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Boy Scouts, Religious Observances Acknowledged By Township Council

Township Boy Scouts and their leaders were commended Oct. 10 for their help in the township’s secure shredding event, which was held in July.


Local Boy Scouts were commended for their help in a township event, and two religious observances were commemorated Oct. 10 by the Township Council.

The Scouts, Alex Cocuzza, Sam Makowski, William Smith and Kyle Smith and Scout Leaders Dave Cocuzza, Jim Makowski and Randolph Szabo were commended for their participation in Operation Secure Shred in July. Operation Secure Shred is a program through which township residents can safely dispose of sensitive paperwork.

The Hindu observance of Diwali – the Festival of Lights – and the 200th birth anniversary of the founder of the Baha’i faith were also commemorated by the council.

Township Councilman Rajiv Prasad addresses members of the twnship’s Indian community Oct. during a commemoration of Diwali.

Celebrants place lit small oil lamps around their home and “pray for health, knowledge and peace,” according to the proclamation read at the meeting by Township Councilman Rajiv Prasad (D-At Large).

Diwali celebrants “believe that rows of lamps symbolize the light within the individual that rids the soul of the darkness of ignorance,” according to the proclamation.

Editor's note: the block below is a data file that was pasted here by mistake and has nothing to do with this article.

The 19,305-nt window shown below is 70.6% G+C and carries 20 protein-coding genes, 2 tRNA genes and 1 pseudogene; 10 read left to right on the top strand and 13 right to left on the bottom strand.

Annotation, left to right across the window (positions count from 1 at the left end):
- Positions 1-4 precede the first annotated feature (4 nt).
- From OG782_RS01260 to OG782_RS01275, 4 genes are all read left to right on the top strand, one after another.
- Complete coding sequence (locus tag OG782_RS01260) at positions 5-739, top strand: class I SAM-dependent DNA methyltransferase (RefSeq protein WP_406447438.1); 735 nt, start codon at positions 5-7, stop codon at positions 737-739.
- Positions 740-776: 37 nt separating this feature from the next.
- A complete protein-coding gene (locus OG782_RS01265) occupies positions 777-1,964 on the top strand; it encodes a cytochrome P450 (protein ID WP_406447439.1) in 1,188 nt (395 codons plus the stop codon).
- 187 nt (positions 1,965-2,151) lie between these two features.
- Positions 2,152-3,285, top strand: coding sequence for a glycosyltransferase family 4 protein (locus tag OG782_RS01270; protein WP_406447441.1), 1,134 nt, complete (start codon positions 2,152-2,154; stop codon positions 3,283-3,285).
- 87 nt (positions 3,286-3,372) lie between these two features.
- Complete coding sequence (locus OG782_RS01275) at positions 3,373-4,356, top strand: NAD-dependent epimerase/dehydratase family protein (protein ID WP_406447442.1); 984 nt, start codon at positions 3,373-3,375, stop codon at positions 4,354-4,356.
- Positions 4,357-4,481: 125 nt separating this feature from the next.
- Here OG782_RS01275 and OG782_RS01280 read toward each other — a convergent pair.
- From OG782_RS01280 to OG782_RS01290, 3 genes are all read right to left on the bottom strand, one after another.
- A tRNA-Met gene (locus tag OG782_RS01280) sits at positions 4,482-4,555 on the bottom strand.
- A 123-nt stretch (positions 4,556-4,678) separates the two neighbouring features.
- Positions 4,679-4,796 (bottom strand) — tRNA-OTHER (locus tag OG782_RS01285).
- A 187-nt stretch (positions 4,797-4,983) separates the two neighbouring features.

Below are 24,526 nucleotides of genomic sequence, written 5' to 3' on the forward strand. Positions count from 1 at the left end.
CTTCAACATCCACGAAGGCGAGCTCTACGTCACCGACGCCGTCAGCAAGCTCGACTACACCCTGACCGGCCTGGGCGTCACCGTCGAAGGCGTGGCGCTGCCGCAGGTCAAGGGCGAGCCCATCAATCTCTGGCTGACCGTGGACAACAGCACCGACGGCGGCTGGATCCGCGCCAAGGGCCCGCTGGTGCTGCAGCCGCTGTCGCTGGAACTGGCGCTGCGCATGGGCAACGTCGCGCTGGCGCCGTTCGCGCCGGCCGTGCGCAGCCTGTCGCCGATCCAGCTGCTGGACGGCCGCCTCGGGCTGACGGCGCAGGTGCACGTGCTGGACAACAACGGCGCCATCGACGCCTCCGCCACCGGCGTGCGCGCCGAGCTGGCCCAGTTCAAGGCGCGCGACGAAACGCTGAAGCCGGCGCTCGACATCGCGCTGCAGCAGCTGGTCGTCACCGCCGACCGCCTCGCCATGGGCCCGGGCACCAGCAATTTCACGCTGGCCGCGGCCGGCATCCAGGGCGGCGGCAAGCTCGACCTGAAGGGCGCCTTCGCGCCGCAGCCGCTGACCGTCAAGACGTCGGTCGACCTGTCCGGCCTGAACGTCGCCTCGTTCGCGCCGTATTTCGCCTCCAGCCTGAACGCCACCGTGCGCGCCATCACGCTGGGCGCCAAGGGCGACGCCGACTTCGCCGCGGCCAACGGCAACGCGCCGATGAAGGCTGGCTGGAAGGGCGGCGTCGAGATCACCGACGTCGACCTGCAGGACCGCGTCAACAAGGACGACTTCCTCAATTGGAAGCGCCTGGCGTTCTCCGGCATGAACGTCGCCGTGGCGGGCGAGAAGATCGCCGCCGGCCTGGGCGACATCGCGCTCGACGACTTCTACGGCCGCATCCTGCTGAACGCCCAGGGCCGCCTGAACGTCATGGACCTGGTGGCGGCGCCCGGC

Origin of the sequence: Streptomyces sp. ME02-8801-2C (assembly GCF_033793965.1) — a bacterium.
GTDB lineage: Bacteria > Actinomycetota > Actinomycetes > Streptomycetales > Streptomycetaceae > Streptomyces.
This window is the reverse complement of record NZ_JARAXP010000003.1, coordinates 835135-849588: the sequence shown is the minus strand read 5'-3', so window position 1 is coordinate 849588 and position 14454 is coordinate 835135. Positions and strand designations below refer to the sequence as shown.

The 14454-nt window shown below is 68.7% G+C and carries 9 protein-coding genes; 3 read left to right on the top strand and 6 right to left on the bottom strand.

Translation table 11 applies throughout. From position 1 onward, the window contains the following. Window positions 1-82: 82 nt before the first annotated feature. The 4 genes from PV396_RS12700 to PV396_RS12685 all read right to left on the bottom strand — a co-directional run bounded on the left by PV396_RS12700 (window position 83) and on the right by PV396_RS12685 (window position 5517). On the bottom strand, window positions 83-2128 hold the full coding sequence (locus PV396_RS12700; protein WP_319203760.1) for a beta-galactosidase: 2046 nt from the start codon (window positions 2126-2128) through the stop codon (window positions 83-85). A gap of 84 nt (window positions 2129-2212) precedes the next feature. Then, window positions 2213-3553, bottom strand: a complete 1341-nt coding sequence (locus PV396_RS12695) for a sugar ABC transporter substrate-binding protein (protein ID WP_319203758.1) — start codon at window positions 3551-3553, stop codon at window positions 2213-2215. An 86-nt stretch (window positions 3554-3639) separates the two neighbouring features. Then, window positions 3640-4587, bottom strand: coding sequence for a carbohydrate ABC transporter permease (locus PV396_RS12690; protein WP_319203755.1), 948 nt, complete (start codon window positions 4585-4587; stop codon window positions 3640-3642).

Many Hindus celebrate the day as the beginning of the new year, according to the proclamation.

A number of representatives from the township’s Indian community were on hand to witness the proclamation.

Surendra Tiwari of Bunker Hill Road thanked the Mayor and Council for the proclamation, which, he said, “honors the diversity of our town, the diversity makes us stronger through the synergy it creates. So I thank you for promoting the synergy and diversity trough this proclamation.”

Tiwari said there are three tenets to Diwali: “Take me from untruth to truth, take me from mortality to immortality, from darkness, take us to light.”

Shirin Poustchi of the Baha’i Community of Franklin Township addresses the council at the Oct. 10 meeting.

“It simply means, just give me the light of wisdom,” he said. “It is this bright light which pushes humanity forward.”

“I just think Franklin is a richer place for hearing things like this, sharing things like that, learning from each other,” Mayor Phil Kramer said. “Thank you for the light.”

Shirin Poustchi of the Baha’i Community of Franklin Township accepted the proclamation honoring Bahá’u’lláh, the founder of the Baha’i faith.

“We are very honored to receive this proclamation,” she said. “Baha’i is all around the world. From Cambodia to Kenya to Canada to Chile we’ll be celebrating the 200th anniversary of the birth of Bahá’u’lláh this month.”

“We feel blessed to be in a community that embraces this momentous occasion,” she said. “The fact that the township here officially recognizes diverse celebrations like this and like Diwali is really a huge step toward the type of unity and community building that the Baha’is strive to work toward. We’re thrilled to live in a town that celebrates all of its people and we hope to continue partnering with its leadership to work for a better future.”

Kramer said the Baha’i community is “another culture enriching us.”

 

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